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Uber Eats Takes Its Robot Delivery Show on the Road

As on-demand delivery aggregators look to automation to reduce labor costs, Uber sees the opportunity to roll out autonomous sidewalk robots in dense cities worldwide — but only for certain kinds of orders.

In an interview with PYMNTS, Noah Zych, Uber’s global head of autonomous mobility and delivery, spoke to the company’s recent partnership with Mitsubishi Electric and Cartken, announced via email on Tuesday (Feb. 20), to launch robotic deliveries in Tokyo by the end of next month. The move marks Uber’s first foray into autonomous delivery outside the United States.

“We have a really strong business with Uber Eats there in Japan. It’s a good, high-density area that we think will be well-suited for finding the right deliveries to be done by the robots,” Zych said. “…One of the things that we’ve definitely learned here in the U.S. is there are some trips that are really well-suited for robots and some trips that are still better suited to be done by our couriers.”

Zych added that a key consideration is proximity, with autonomous delivery demanding short distances for the food to arrive hot, fresh and on time. Additionally, he noted that the technology works better for orders with smaller baskets.

Also key to the international expansion’s success is the aggregator’s ability to understand and meet the needs of the area’s consumers. Zych explained that, by partnering with Mitsubishi, Uber has access to “a lot of great local knowledge.”

The Cuteness Factor

Zych asserted that consumers have quickly embraced the presence of robots in the delivery ecosystem, often personifying them and sharing their interactions on social media platforms.

“We’ve seen a lot of different, fun social media videos of people having the surprise and delight of a robot and talking to it and treating it like a person,” Zych said.

Yet consumer sentiments may be mixed. PYMNTS’ exclusive report, “Connected Dining: The Robot Will Take Your Order Now,” which draws from a survey of nearly 2,000 U.S. consumers, finds that 71% of those surveyed reported being uninterested in robotics or automated systems delivering food. Sixty-five percent of these consumers who are not interested in robot delivery reported having concerns about reliability and order accuracy.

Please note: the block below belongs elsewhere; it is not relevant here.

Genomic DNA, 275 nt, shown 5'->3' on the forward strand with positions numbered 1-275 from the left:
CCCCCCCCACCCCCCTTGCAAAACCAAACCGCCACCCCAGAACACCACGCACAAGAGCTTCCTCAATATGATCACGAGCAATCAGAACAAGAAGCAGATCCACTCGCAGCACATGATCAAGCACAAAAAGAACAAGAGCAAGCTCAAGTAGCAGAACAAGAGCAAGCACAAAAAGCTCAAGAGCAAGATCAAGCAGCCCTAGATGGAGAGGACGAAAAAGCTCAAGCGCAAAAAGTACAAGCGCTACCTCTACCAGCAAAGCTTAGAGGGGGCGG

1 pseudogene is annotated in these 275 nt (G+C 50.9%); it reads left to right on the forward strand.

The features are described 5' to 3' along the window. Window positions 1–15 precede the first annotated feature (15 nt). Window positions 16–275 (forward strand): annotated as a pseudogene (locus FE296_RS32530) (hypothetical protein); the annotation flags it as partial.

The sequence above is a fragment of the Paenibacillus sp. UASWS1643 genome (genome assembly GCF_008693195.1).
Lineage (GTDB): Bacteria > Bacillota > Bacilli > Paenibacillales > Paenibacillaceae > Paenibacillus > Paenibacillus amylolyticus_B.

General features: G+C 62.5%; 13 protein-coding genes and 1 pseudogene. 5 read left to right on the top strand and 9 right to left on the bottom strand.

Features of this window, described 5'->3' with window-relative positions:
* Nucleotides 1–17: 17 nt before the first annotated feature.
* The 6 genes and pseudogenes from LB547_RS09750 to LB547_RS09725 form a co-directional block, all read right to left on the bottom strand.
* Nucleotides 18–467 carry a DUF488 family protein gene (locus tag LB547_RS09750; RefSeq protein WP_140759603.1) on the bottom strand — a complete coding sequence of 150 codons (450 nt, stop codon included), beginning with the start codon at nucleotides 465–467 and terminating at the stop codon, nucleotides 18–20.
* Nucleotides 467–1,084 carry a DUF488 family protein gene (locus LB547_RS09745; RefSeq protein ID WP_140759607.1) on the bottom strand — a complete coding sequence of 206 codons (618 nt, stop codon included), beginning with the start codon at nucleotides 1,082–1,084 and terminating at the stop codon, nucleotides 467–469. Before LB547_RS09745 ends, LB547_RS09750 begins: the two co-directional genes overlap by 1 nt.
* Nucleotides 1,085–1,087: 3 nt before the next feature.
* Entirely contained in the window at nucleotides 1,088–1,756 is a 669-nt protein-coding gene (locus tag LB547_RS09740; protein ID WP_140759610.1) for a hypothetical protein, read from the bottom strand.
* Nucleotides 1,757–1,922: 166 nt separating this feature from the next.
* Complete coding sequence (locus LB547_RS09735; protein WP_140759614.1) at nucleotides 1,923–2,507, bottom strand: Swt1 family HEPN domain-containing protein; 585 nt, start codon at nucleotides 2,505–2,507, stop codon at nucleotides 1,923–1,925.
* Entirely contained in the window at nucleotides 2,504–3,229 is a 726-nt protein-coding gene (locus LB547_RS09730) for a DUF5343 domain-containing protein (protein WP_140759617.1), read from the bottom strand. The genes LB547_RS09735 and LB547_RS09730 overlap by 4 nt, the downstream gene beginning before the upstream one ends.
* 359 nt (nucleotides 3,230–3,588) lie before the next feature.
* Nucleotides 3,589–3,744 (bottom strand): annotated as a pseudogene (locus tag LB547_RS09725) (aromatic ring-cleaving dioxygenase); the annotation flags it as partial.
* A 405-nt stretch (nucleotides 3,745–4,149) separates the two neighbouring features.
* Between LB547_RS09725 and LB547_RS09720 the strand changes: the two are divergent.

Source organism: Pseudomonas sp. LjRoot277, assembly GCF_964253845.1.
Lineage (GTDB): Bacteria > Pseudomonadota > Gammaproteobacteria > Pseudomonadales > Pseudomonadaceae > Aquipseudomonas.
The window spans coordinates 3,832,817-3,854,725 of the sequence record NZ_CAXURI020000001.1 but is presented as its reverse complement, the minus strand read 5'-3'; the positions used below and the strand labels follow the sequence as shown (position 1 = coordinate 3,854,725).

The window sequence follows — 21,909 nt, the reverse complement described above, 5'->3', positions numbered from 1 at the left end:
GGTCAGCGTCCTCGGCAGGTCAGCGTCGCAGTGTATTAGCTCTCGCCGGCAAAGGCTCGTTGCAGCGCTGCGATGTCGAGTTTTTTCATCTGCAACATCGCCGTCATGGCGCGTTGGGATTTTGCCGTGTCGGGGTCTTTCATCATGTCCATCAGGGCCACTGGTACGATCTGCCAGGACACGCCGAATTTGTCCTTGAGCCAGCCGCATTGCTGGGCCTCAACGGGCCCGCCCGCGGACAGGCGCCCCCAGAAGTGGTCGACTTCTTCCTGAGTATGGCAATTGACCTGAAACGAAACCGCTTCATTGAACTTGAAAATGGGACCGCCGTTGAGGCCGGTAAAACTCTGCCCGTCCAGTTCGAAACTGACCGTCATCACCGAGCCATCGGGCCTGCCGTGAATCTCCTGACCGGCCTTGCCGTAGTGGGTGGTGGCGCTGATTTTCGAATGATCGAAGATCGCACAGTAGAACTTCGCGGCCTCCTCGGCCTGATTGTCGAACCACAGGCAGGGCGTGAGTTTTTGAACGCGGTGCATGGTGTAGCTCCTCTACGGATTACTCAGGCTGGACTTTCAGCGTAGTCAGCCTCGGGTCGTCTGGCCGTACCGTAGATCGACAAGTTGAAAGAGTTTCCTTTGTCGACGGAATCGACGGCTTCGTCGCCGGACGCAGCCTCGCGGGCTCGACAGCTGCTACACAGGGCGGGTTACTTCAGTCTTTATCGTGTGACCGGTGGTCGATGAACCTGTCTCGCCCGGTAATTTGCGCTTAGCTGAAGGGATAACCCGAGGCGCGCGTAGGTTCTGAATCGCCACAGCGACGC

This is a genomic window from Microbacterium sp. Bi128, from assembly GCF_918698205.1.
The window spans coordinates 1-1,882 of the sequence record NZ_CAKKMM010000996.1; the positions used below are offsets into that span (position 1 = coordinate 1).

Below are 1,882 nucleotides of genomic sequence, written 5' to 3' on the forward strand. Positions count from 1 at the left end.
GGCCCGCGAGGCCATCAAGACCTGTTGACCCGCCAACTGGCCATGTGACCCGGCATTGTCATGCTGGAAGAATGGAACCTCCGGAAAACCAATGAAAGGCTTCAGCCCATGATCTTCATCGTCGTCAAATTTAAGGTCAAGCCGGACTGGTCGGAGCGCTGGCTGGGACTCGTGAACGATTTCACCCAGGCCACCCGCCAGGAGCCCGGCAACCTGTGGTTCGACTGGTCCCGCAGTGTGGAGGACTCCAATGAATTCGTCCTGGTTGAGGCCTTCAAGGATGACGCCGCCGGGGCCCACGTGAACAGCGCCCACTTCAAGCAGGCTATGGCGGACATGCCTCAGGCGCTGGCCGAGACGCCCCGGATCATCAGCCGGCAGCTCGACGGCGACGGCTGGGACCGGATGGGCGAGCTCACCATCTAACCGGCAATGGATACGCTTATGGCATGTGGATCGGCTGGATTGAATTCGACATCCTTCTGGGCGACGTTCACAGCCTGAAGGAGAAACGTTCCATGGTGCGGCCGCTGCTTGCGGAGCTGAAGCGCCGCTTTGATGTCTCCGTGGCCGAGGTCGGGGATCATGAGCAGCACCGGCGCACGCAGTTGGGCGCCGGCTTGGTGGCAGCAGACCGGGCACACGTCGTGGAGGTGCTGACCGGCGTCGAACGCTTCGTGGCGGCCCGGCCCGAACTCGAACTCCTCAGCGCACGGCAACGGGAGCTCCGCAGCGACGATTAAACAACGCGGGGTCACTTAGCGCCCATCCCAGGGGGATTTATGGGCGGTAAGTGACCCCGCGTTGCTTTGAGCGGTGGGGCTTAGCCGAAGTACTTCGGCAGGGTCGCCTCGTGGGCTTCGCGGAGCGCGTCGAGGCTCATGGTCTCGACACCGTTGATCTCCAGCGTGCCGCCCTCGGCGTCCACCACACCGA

Still, Uber sees demand for the technology and use cases suited to the constraints of the model — shorter distances and smaller orders.

“People are generally pretty excited about getting their food delivered by a robot,” Zych said. “… The thing our eaters care the most about, while having that fun experience of interacting with a robot, is still that their food comes quickly, and it comes in good condition.” 

The At-Home Consumer

Certainly, the demand for quick, financially viable delivery options is there, with consumers all over the globe seeking at-home convenience.

For instance, PYMNTS Intelligence’s new study “2024 Global Digital Shopping Index: The Rise of the Click-and-Mortar™ Shopper and What It Means for Merchants,” commissioned by Visa Acceptance Solutions, which draws from a survey of nearly 14,000 consumers across seven countries, finds that 29% are remote shoppers, using online channels exclusively. This share marks a decrease from the 34% that said the same at the peak of digital engagement in 2020.

For on-demand occasions, the cost can be a barrier, given the courier labor involved. However, as the technology becomes more widely available, robotics could influence the economics for all parties — the merchant, the consumer and the aggregator.

“We’re excited about … the opportunities of the future. Being able to successfully meet low delivery times, have affordable delivery for people, and also have a sustainable delivery solution,” Zych said

Going Global

Looking ahead, Zych envisions a future where autonomous delivery complements existing courier services, expanding the overall market for delivery. Rather than a sudden transition, Uber anticipates a gradual integration of autonomous robots into its platform, alongside human couriers, to offer a diverse range of delivery options tailored to different needs and preferences.

In the year ahead, Zych expressed optimism about further expansion into new markets, building upon the success of Tokyo’s launch. Uber aims to continue its global expansion, leveraging its platform’s reach and capabilities to introduce autonomous delivery services to more regions.

Key to the success of these efforts will be applying the technology to those correct use cases — ones with short enough distances and small enough orders, ones where the consumer knows they will have to get up and go retrieve the food from the robot, rather than have the food deposited at their door.  

“One of the things that we’ve invested in from the Uber side is really building this integration — not just [doing] a demo that shows a robot could deliver your food, but think[ing] about what are the building blocks that we have to put in place to do the right matching, do the right order filtering, to have it be a good experience for our consumers.”